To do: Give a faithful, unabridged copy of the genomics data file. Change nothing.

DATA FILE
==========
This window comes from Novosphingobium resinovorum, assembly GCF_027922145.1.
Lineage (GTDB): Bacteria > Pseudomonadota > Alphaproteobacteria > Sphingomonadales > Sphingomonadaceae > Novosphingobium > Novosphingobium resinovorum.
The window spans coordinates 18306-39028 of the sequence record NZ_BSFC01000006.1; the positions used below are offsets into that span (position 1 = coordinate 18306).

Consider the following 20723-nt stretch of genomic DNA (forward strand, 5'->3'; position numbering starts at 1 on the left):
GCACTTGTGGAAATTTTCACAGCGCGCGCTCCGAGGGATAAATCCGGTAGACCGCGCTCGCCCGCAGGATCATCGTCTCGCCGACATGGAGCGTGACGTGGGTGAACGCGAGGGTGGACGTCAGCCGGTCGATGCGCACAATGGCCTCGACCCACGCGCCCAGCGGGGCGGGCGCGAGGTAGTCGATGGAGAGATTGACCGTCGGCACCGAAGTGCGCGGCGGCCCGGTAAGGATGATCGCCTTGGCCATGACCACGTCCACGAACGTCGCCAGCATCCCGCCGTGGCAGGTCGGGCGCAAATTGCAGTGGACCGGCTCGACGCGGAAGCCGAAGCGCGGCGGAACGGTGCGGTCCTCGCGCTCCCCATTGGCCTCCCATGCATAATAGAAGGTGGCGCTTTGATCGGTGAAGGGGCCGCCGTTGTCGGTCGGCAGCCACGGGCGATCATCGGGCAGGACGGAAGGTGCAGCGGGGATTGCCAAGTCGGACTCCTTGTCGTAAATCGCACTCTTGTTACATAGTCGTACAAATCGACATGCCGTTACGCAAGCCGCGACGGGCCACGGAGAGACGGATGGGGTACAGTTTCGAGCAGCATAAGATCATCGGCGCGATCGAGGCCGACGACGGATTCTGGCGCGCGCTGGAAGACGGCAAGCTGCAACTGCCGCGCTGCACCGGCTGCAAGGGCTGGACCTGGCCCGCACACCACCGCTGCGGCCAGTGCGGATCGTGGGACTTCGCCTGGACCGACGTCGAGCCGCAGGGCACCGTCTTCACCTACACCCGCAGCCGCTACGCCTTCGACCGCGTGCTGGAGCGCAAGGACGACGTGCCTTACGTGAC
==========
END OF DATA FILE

This window comes from Novosphingobium resinovorum, assembly GCF_027922145.1.
Lineage (GTDB): Bacteria > Pseudomonadota > Alphaproteobacteria > Sphingomonadales > Sphingomonadaceae > Novosphingobium > Novosphingobium resinovorum.
The window spans coordinates 18306-39028 of the sequence record NZ_BSFC01000006.1; the positions used below are offsets into that span (position 1 = coordinate 18306).

Consider the following 20723-nt stretch of genomic DNA (forward strand, 5'->3'; position numbering starts at 1 on the left):
GCACTTGTGGAAATTTTCACAGCGCGCGCTCCGAGGGATAAATCCGGTAGACCGCGCTCGCCCGCAGGATCATCGTCTCGCCGACATGGAGCGTGACGTGGGTGAACGCGAGGGTGGACGTCAGCCGGTCGATGCGCACAATGGCCTCGACCCACGCGCCCAGCGGGGCGGGCGCGAGGTAGTCGATGGAGAGATTGACCGTCGGCACCGAAGTGCGCGGCGGCCCGGTAAGGATGATCGCCTTGGCCATGACCACGTCCACGAACGTCGCCAGCATCCCGCCGTGGCAGGTCGGGCGCAAATTGCAGTGGACCGGCTCGACGCGGAAGCCGAAGCGCGGCGGAACGGTGCGGTCCTCGCGCTCCCCATTGGCCTCCCATGCATAATAGAAGGTGGCGCTTTGATCGGTGAAGGGGCCGCCGTTGTCGGTCGGCAGCCACGGGCGATCATCGGGCAGGACGGAAGGTGCAGCGGGGATTGCCAAGTCGGACTCCTTGTCGTAAATCGCACTCTTGTTACATAGTCGTACAAATCGACATGCCGTTACGCAAGCCGCGACGGGCCACGGAGAGACGGATGGGGTACAGTTTCGAGCAGCATAAGATCATCGGCGCGATCGAGGCCGACGACGGATTCTGGCGCGCGCTGGAAGACGGCAAGCTGCAACTGCCGCGCTGCACCGGCTGCAAGGGCTGGACCTGGCCCGCACACCACCGCTGCGGCCAGTGCGGATCGTGGGACTTCGCCTGGACCGACGTCGAGCCGCAGGGCACCGTCTTCACCTACACCCGCAGCCGCTACGCCTTCGACCGCGTGCTGGAGCGCAAGGACGACGTGCCTTACGTGAC